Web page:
Batch process is the preferred choice for the manufacturing of specialty chemicals or other high value-added products.   The differences between a continuous process and a batch process call for the need of modeling, monitoring, control, and optimization methods to be developed in harmony with the batch process nature. In this talk, the speaker will firstly take a thermoplastic injection molding, a process converting plastic granules into various molded parts, as an illustrating process to highlight the batch process nature. Secondly, the speaker will present progresses of these automation methodology developments by exploring or addressing the batch nature. Thirdly, the application of these methods to injection molding will be demonstrated. Finally, some personal views of batch process automation future development particularly on injection molding will be given.  


Dr Furong Gao is a Chair Professor of Chemical and Biological Engineering, Hong Kong University of Science and Technology (HKUST), he also serves HKUST as the Founding Director, Center for Polymer Processing and Systems (CPPS) since 2007 and international molding communities as the President, Society of Advanced Molding Technology (SAMT) since 2017.


Professor Gao received his BEng in Automation from China University of Petroleum in 1985, MEng and PhD, both in Chemical Engineering, from McGill University in 1989 and 1993, respectively. Before joining HKUST in 1995, he worked as a Senior Research Engineer from 1993 to 1995 in charge of Intelligent Process Control (IPC) project at Moldflow Pty Ltd (now, a part of Autodesk Inc), Melbourne, Australia. His research interest is in batch process automation method developments and their applications to polymer processing and energy management areas. To date, he has authored more than 500 journal and conference papers, seven books, and 80 patents. Some of his technologies have been licensed to several major molding and control companies and he founded two start-up companies.

 Plenary Speaker 3 


Heterogeneous cell population models uncover “rules of life”, inform experimental design, and enable control of cell population dynamics.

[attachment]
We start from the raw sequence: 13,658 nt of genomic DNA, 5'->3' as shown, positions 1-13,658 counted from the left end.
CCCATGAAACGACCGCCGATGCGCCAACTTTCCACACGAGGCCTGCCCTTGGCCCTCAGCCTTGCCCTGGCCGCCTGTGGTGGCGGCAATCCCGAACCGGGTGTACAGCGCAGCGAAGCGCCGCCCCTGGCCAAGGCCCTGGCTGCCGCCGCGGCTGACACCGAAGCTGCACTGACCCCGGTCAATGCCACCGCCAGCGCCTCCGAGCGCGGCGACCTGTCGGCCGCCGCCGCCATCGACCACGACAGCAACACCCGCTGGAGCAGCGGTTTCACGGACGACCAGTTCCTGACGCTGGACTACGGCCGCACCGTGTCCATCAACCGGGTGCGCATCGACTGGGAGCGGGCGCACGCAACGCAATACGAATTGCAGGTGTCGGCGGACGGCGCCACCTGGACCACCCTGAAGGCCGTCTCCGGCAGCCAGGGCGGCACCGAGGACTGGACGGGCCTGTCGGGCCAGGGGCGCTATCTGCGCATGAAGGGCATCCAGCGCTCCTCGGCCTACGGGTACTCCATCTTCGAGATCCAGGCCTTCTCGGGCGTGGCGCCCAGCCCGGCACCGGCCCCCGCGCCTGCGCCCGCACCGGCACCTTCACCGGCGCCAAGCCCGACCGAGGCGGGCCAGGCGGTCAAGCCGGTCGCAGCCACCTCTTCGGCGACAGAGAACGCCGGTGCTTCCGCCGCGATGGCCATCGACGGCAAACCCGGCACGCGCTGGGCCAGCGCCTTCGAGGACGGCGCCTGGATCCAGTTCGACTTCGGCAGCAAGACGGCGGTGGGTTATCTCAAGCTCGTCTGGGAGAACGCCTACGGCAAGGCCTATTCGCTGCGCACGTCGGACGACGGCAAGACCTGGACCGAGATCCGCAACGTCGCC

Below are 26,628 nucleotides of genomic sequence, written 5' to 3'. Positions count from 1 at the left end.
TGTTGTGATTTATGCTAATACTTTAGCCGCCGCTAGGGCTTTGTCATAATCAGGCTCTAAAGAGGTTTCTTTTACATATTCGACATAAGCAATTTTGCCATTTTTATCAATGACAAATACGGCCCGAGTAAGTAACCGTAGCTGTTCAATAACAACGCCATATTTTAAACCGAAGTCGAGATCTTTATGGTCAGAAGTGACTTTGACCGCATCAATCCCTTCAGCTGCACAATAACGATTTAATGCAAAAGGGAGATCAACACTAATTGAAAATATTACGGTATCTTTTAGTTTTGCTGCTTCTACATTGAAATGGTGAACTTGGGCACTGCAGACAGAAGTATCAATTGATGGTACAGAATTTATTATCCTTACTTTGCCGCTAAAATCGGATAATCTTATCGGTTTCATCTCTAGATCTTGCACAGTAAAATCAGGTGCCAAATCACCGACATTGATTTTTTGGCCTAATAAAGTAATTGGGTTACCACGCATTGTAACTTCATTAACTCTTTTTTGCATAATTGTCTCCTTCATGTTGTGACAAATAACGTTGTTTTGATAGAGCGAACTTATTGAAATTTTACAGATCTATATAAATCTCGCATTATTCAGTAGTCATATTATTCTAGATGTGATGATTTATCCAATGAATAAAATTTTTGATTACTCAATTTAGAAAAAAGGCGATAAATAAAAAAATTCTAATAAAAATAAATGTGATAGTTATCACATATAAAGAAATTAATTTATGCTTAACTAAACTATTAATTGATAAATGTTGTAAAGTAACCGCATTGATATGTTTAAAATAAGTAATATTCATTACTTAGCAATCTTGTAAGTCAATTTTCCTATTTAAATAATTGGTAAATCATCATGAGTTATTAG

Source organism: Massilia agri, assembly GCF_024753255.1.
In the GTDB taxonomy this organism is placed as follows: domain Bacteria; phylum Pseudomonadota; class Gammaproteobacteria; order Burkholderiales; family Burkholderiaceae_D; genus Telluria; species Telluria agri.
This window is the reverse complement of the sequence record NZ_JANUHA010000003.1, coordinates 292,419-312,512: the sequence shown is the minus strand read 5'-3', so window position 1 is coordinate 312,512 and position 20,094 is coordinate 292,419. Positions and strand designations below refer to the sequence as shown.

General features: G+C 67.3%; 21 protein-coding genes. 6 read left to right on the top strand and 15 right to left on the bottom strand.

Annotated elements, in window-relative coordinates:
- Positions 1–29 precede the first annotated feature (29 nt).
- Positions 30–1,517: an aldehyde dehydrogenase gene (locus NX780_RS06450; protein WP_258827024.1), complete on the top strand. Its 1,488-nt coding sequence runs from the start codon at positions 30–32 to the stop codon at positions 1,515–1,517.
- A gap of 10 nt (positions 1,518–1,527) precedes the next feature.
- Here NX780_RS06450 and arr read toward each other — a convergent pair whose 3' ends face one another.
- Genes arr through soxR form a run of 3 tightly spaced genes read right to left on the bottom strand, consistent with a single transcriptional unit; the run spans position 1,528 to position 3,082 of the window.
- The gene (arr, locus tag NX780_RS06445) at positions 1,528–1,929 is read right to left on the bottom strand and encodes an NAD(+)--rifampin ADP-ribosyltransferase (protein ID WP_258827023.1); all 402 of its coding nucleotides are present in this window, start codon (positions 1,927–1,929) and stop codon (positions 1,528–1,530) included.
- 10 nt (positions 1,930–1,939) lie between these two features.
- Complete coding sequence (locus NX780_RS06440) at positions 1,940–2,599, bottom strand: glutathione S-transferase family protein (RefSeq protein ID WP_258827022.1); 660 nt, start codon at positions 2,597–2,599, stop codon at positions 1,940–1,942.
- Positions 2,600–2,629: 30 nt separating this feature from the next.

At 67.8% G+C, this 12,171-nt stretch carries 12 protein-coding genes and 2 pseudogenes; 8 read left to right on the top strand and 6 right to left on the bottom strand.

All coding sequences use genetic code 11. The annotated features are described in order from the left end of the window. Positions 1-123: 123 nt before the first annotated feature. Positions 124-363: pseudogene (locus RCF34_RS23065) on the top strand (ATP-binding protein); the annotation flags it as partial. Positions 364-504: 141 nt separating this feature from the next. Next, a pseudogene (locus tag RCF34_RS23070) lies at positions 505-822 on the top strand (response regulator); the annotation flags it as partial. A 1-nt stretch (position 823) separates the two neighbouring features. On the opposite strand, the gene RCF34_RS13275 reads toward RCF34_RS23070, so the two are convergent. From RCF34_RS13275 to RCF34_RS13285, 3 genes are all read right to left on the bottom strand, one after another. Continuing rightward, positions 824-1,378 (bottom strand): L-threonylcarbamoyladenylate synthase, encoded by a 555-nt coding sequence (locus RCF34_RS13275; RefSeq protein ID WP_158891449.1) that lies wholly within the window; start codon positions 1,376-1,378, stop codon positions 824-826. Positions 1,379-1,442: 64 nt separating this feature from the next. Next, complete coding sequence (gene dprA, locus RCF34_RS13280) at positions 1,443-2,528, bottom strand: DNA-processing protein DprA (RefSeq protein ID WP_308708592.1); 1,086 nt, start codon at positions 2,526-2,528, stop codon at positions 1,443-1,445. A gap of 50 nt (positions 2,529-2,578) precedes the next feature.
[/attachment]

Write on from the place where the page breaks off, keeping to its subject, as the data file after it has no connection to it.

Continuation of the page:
Prof. Neda Bagheri, Chemical & Biological Engineering, Northwestern University


 Computational models are essential tools that can be used to simultaneously explain and guide biological intuition. My lab employs machine learning, dynamical systems, and agent-based modeling strategies to explain biological observations and uncover fundamental principles that drive both individual cellular decisions and cell population dynamics. We are interested in the inherent multiscale nature of biology, with a specific focus on system-level dynamics that emerge from interactions of simpler individual-level modules.

 In this presentation, I introduce a multiscale agent-based model of a cell population that integrates subcellular signaling and metabolism, cellular level decision processes, and dynamic vascular architecture and function to interrogate multilateral regulation among heterogeneous cell agents. I also introduce a reduced phase model of heterogeneous circadian oscillators and use this model to control phase resetting. Both modeling frameworks are flexible and can be adapted to represent, analyze, and control a wide variety of biological systems.  


 Neda Bagheri earned her doctorate in electrical engineering from the University of California Santa Barbara. Her emphasis in control theory reinforced a deep interest in biology and set the course for her research trajectory. After completing a postdoctorate in biological engineering at MIT, she joined the chemical & biological engineering faculty at Northwestern University and launched the Modeling Dynamics of Living Systems (MoDyLS) Laboratory. The Bagheri Lab develops computational models to help explain experimental observations and elucidate fundamental properties governing cellular dynamics, regulation, and function. In 2019, she joined the Allen Institute for Cell Science in an advisory role and moved her lab to the University of Washington Seattle where she holds a joint position in biology and chemical engineering. 




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 Data-driven Linear Predictor based on Maximum Likelihood Nonnegative Matrix Decomposition for Batch Cultures of Hybridoma Cells

 A Yousef, I., Shah, S. L., Gopaluni, B.

 Visual Analytics: A New Paradigm for Process Monitoring

 Lu, C., Paulson, J.

 No-Regret Bayesian Optimization with Unknown Equality and Inequality Constraints using Exact Penalty Functions

 Turan, E. M., Jäschke, J.

 Designing neural network control policies under parametric uncertainty: A Koopman operator approach

 Busschaert, M., Waldherr, S.

 Inference of Kinetics in Population Balance Models using Gaussian Process Regression

 Bagla, G., Valluru, J., Deshpande, A., Patwardhan, S.C.

 Intelligent State Estimation for Online Optimizing Control of a Reactor System exhibiting Input Multiplicity

 Espinel-Ríos, S., Morabito, B., Pohlodek, J,. Bettenbrock, K., Klamt, S., Findeisen, R.

 Optimal Control and Dynamic Modulation of the ATPase Gene Expression for Enforced ATP Wasting in Batch Fermentations

 Liu, Y., QIN, S. J.

 A Novel Two-step Lasso  Approach for  Inferential Sensor Variable Selection and Estimation